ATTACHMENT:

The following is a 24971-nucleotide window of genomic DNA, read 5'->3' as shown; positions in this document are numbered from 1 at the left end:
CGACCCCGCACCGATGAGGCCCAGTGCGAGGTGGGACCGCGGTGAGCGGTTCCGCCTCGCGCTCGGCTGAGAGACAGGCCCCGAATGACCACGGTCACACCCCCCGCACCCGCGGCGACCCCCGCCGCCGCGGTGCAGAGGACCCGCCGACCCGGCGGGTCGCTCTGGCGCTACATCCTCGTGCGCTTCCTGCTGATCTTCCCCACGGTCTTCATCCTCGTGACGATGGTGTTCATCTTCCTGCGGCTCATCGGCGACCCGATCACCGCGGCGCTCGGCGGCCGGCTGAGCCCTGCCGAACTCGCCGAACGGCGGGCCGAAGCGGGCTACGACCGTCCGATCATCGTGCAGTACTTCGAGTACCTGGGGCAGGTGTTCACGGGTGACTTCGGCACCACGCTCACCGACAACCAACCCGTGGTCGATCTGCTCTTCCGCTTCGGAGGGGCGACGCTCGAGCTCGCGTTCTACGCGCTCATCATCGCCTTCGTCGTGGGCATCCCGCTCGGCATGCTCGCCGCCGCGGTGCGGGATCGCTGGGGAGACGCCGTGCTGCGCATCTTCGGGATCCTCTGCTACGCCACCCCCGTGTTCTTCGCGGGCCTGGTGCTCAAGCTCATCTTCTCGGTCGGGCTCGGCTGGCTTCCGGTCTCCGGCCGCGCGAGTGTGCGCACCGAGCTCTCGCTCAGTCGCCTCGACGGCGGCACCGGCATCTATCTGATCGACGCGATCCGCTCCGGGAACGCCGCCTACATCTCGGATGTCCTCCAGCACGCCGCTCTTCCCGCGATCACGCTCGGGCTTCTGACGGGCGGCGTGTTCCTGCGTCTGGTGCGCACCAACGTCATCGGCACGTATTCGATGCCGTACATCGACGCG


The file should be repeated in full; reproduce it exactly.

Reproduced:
The following is a 24971-nucleotide window of genomic DNA, read 5'->3' as shown; positions in this document are numbered from 1 at the left end:
CGACCCCGCACCGATGAGGCCCAGTGCGAGGTGGGACCGCGGTGAGCGGTTCCGCCTCGCGCTCGGCTGAGAGACAGGCCCCGAATGACCACGGTCACACCCCCCGCACCCGCGGCGACCCCCGCCGCCGCGGTGCAGAGGACCCGCCGACCCGGCGGGTCGCTCTGGCGCTACATCCTCGTGCGCTTCCTGCTGATCTTCCCCACGGTCTTCATCCTCGTGACGATGGTGTTCATCTTCCTGCGGCTCATCGGCGACCCGATCACCGCGGCGCTCGGCGGCCGGCTGAGCCCTGCCGAACTCGCCGAACGGCGGGCCGAAGCGGGCTACGACCGTCCGATCATCGTGCAGTACTTCGAGTACCTGGGGCAGGTGTTCACGGGTGACTTCGGCACCACGCTCACCGACAACCAACCCGTGGTCGATCTGCTCTTCCGCTTCGGAGGGGCGACGCTCGAGCTCGCGTTCTACGCGCTCATCATCGCCTTCGTCGTGGGCATCCCGCTCGGCATGCTCGCCGCCGCGGTGCGGGATCGCTGGGGAGACGCCGTGCTGCGCATCTTCGGGATCCTCTGCTACGCCACCCCCGTGTTCTTCGCGGGCCTGGTGCTCAAGCTCATCTTCTCGGTCGGGCTCGGCTGGCTTCCGGTCTCCGGCCGCGCGAGTGTGCGCACCGAGCTCTCGCTCAGTCGCCTCGACGGCGGCACCGGCATCTATCTGATCGACGCGATCCGCTCCGGGAACGCCGCCTACATCTCGGATGTCCTCCAGCACGCCGCTCTTCCCGCGATCACGCTCGGGCTTCTGACGGGCGGCGTGTTCCTGCGTCTGGTGCGCACCAACGTCATCGGCACGTATTCGATGCCGTACATCGACGCG